We don’t know if any Major League Baseball games are going to be played in 2020, nor what tweaks we’ll see to the standard framework of a game if play does resume. To recap some of the ideas have been publicly floated, teams could potentially end up playing the entire season at MLB stadiums and Spring Training parks in Arizona and Florida, regularly playing at least one doubleheader per week in order to fit as many games as possible into a truncated schedule. We already heard last month that the league was planning to allow 29-man rosters for at least the start of a shortened season, and it could very well be the case that expanded rosters become the norm for any games played in 2020, owing again to the need to keep as many players fresh and healthy as possible for this sprint of a season.
The changes may extend to the on-field product itself. Doubleheaders could be staged as two seven-inning games, rather than standard nine-inning contests. Dodgers star Justin Turner recently proposed the idea that, instead of extra innings, teams would decide games in 2020 by having a Home Run Derby if the score was still deadlocked after a 10th inning. As Jorge Castillo of the Los Angeles Times noted in that last link, an abbreviated season could also give MLB the opportunity to apply its automatic-baserunner experiment for extra innings (already used in the All-Star Game and World Baseball Classic) to regular season contests.
These are all interesting ideas, and frankly, no concept should be off the table given all the difficulties the league faces in trying to launch any kind of season while keeping players, team staff, and stadium personnel as safe and healthy as possible. That said, the traditionalist baseball fan in me can’t help but be hesitant at alterations to the nature of the sport itself. Something like an expanded roster isn’t an issue, but holding a seven-inning game or deciding an important regular season contest with a HR derby doesn’t seem quite right.
If limiting the time of games and the extra innings conundrum are going to be obstacles, The Athletic’s Brittany Ghiroli (subscription required) recently suggested a simple proposal — tie games. Every regular season contest would end after nine innings, no matter the score. As per one reader e-mail to Ghiroli, MLB would adopt a point system of awarding two points for a win, one point for a tie, and zero points for a loss.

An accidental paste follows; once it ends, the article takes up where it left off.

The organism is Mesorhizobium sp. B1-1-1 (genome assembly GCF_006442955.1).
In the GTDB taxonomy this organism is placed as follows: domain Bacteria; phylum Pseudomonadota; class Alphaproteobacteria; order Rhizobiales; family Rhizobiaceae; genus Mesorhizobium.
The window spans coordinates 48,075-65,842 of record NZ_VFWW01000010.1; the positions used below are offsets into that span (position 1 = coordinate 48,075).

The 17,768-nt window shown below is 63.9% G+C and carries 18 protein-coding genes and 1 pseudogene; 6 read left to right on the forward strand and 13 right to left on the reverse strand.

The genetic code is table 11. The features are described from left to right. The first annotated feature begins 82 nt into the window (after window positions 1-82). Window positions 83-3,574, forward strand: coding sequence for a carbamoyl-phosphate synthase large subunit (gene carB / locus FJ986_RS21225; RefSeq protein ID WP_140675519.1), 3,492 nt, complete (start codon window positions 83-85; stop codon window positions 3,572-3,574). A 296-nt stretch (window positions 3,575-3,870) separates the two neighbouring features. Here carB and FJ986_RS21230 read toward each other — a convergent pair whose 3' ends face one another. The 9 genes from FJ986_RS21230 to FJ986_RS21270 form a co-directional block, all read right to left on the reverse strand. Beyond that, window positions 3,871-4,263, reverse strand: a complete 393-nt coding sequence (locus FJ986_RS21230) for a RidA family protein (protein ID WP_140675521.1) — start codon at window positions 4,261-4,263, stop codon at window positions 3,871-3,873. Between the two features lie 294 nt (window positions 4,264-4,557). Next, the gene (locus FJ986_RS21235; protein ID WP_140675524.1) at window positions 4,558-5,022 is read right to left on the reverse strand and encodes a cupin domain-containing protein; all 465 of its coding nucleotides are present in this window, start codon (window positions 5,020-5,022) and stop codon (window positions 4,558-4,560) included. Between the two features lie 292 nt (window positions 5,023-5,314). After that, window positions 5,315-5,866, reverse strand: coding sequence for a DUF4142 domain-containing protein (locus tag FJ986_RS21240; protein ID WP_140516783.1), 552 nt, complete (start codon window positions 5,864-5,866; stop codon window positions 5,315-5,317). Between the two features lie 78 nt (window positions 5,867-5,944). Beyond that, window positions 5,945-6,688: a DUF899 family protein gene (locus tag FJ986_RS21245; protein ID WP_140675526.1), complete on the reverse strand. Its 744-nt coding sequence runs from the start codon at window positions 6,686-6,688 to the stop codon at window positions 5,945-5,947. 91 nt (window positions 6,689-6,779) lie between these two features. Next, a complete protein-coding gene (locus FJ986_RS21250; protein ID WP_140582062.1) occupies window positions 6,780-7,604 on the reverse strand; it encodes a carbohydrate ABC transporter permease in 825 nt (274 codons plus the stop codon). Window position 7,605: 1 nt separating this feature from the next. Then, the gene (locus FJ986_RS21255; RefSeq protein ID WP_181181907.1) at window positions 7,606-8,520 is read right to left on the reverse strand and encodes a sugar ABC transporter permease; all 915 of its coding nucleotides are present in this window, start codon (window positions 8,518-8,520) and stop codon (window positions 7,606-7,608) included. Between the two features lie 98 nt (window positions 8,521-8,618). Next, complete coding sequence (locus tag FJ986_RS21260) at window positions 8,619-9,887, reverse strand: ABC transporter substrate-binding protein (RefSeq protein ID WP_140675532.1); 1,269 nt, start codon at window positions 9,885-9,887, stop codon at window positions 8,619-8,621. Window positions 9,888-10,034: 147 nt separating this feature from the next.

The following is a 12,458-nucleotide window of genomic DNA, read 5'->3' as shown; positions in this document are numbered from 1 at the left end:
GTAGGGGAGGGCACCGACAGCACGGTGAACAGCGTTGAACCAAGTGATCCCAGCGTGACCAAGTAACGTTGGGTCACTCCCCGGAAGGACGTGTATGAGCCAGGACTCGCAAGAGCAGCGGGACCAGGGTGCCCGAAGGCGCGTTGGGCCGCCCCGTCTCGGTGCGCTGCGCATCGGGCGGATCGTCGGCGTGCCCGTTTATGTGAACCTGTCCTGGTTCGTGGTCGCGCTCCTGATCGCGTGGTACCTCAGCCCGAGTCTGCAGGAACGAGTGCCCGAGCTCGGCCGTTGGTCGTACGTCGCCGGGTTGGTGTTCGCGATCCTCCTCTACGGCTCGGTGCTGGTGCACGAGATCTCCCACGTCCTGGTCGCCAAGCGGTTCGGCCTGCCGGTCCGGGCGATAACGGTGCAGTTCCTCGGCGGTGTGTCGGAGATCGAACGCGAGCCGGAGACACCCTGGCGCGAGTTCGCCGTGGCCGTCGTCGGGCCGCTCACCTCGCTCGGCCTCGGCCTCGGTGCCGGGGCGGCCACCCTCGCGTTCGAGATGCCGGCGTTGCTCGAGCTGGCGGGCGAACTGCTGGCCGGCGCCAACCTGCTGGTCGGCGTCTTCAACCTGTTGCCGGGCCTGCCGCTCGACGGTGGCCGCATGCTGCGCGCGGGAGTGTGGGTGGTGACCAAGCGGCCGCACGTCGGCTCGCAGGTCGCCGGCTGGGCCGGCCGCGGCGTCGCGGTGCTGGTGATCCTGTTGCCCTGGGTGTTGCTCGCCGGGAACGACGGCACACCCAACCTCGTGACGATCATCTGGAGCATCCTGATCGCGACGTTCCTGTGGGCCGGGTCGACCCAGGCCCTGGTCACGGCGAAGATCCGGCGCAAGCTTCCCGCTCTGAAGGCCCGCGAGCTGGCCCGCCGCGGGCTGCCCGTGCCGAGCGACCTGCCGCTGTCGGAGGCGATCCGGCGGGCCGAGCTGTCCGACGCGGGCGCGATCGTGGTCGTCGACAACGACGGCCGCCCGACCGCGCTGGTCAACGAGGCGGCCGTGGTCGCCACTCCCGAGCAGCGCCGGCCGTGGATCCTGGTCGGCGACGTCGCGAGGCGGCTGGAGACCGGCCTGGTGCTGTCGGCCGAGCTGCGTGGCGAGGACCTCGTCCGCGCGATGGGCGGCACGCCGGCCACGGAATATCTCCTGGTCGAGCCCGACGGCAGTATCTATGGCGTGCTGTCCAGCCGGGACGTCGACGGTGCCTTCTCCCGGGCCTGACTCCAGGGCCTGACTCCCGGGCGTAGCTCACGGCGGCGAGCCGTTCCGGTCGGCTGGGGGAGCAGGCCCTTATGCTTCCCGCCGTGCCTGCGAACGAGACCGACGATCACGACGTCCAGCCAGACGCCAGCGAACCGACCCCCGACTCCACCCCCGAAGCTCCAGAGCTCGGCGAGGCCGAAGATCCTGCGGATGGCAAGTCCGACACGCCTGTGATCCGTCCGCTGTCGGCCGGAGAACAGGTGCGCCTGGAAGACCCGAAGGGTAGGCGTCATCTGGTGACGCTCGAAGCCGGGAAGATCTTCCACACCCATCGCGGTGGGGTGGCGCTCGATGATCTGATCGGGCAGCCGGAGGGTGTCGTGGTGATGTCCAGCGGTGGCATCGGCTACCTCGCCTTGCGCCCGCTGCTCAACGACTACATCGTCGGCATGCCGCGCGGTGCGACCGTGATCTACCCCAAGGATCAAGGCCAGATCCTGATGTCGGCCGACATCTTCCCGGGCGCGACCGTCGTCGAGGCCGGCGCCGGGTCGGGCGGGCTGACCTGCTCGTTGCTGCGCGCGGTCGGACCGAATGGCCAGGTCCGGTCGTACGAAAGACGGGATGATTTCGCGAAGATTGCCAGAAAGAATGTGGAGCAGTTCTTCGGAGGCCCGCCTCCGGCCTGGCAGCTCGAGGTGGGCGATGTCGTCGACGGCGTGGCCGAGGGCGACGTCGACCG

It can definitely be argued that ending extra innings is much more of a fundamental shift in baseball’s nature than, say, putting an automatic runner on second base in the 10th inning onward. After all, there’s definitely a romance to the idea of a game that always has a decisive winner. Just about every baseball fan has at least one personal story of attending a marathon game until the very end, or showing up bleary-eyed at work the next day after staying up very late to watch their favorite team finish a West Coast game that went 14 innings.
It’s worth noting, however, that the threat of a tie score adds its own level of drama to games. As Ghiroli notes, it creates “a real emphasis on winning in nine innings, the drama unfolding over the final three outs because there is no more baseball. Managers won’t have to save guys in the bullpen or think about who may be needed to play the field in the 10th.”
Postseason games, naturally, would still have as many extra innings as necessary to decide a winner. But for the regular season, a tie game in baseball wouldn’t be any different than a tied football game or a tied soccer game, both of which are familiar concepts for sports fans. While there may be some level of dissatisfaction in watching a game that ends without a clear winner, a tie has its own sort of “we’ll get ’em next time” feel that is particularly fitting for baseball, particularly since that proverbial “next time” could be the very next day.
Rather than limit draws to just a 2020 season, Ghiroli suggests that tied games could become a regular element of baseball going forward. “We know viewership — on TV and at the game — drops the longer a game goes,” Ghiroli writes. “We know baseball is constantly fighting the stigma of being long and boring. We know, more than ever before, thanks to oodles of data that exhaustion increases the chances of injury and a game with its stars hurt suffers greatly.” Adopting tie games wouldn’t be too much of an impact on the overall schedule; to use the 2019 regular season as an example, no team played more than 19 extra-inning games last year.
Let’s open it up to the MLBTR readership to get other views about both the idea of tie games or other late-game methods of deciding a winner, both in a 2020 season and beyond. (Links to both Poll One and Poll Two for app users).